Integrating Sleep as Android with Home Assistant using Tasker

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Sleep as Android_ is a sleep tracking and smart alarm app for Android with over 10 million installations from the Google Play Store alone. Using it you can track sleep cycles using either a smartphone, a wearable, or a Sleep Phaser. As an Android user since the Motorola Milestone, I remember Sleep as Android being one of my first app purchases.

Since its release over ten years ago, many new features have been added to Sleep as Android, including snoring detection using TensorFlow and automatic sleep tracking. With the popularity of smart lighting growing, Sleep as Android also added the ability to connect to a Philips Hue hub or IKEA TRÅDFRI gateway for a simulated sunrise alarm. Unfortunately, there is no way of directly interacting with Home Assistant. That is, unless you use Tasker as a middleman.

To get things started, you will need to connect Tasker to Home Assistant using the guide I previously published. Tasker will allow you to connect not just Sleep as Android, but a whole host of apps to Home Assistant, some of which might be the subject of future guides (if you want to avoid missing them, you might be interested in signing up to the Home Assistant Guide Newsletter)


Available Sleep as Android events

Those that already use Sleep as Android know that it is a powerful app. Using Tasker, any of the following Sleep as Android events can be used to trigger services in Home Assistant:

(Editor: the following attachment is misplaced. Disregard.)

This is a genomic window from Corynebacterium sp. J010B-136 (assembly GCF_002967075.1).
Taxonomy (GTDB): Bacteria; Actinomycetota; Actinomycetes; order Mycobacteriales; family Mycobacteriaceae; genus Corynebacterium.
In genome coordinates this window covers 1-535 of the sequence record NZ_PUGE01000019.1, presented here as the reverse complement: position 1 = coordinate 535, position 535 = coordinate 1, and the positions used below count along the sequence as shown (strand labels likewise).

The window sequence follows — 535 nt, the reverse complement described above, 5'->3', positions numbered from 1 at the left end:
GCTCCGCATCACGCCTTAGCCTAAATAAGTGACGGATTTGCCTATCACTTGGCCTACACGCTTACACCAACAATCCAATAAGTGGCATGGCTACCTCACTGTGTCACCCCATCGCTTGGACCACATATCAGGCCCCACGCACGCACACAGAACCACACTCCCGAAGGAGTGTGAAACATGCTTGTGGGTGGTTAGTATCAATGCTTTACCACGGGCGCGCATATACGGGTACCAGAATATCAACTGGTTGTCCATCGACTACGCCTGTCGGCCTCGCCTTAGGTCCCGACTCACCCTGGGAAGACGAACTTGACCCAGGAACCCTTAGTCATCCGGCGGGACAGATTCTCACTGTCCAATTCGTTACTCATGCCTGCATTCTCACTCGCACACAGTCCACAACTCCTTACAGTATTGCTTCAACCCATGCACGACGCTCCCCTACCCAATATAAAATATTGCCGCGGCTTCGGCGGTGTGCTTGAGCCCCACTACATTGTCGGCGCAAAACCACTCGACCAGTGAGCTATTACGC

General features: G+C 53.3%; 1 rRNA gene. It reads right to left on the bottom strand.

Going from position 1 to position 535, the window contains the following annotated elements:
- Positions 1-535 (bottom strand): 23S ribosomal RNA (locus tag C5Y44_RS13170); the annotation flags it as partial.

Start Home Assistant automations with Sleep as Android events

As you might be able to tell from the list of events above, there are many things you could do by relaying data from Sleep as Android to Home Assistant via Tasker. You could let Home Assistant know whenever you are snoring or how many times you hit the snooze button before actually getting out of bed. The example used for this guide, however, will be a more basic feature I can envision many who use both Sleep as Android and Home Assistant will want to use.

Dim the lights at bedtime

Though a simple one, this automation should give you a broad idea of how Sleep as Android can interact with Home Assistant through Tasker. This automation will dim the lights whenever Sleep as Android thinks it is my bedtime.

Creating the automation in Home Assistant

To make things easier, I recommend you create a helper in Home Assistant, which Sleep as Android can toggle whenever it is bedtime. That way only the helper will have to be toggled from Tasker and the rest can be configured in Home Assistant. You could also use Tasker to dim the lights and execute all kinds of services in Home Assistant, but that would mean configuring everything in the app. I, personally, prefer Home Assistant to do the heavy lifting.

A screenshot of the Home Assistant Dashboard showing the Helper that checks for bedtime with Sleep as Android.
A screenshot of the Home Assistant Dashboard showing how Tasker can trigger an automation.

Before switching to Tasker, the automation can already be set up in Home Assistant. To do so, create a new and empty automation and give it a fitting name. In this case, the trigger will be the helper previously created. Whenever it switches from off to on, the automation will be executed.

The action simply consists of a service call to turn on the lights at a certain brightness. The term turn on might seem a bit confusing, but the dimming will happen even if the lights are already on.